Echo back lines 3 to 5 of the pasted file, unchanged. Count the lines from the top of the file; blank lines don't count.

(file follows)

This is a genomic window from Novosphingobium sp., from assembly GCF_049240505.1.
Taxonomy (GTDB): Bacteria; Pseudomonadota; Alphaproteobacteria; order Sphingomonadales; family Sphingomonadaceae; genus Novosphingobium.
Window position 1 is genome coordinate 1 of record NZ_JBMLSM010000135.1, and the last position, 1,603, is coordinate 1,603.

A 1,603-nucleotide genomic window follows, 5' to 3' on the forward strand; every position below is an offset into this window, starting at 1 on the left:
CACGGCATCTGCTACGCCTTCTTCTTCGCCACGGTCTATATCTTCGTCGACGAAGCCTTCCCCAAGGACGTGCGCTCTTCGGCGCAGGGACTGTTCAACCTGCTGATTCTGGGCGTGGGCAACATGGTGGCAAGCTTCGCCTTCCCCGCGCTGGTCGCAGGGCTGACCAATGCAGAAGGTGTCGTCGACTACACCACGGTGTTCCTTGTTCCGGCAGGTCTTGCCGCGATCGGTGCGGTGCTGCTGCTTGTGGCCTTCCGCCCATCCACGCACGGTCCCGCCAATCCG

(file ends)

Window position 1 is genome coordinate 1 of record NZ_JBMLSM010000135.1, and the last position, 1,603, is coordinate 1,603.

A 1,603-nucleotide genomic window follows, 5' to 3' on the forward strand; every position below is an offset into this window, starting at 1 on the left:
CACGGCATCTGCTACGCCTTCTTCTTCGCCACGGTCTATATCTTCGTCGACGAAGCCTTCCCCAAGGACGTGCGCTCTTCGGCGCAGGGACTGTTCAACCTGCTGATTCTGGGCGTGGGCAACATGGTGGCAAGCTTCGCCTTCCCCGCGCTGGTCGCAGGGCTGACCAATGCAGAAGGTGTCGTCGACTACACCACGGTGTTCCTTGTTCCGGCAGGTCTTGCCGCGATCGGTGCGGTGCTGCTGCTTGTGGCCTTCCGCCCATCCACGCACGGTCCCGCCAATCCG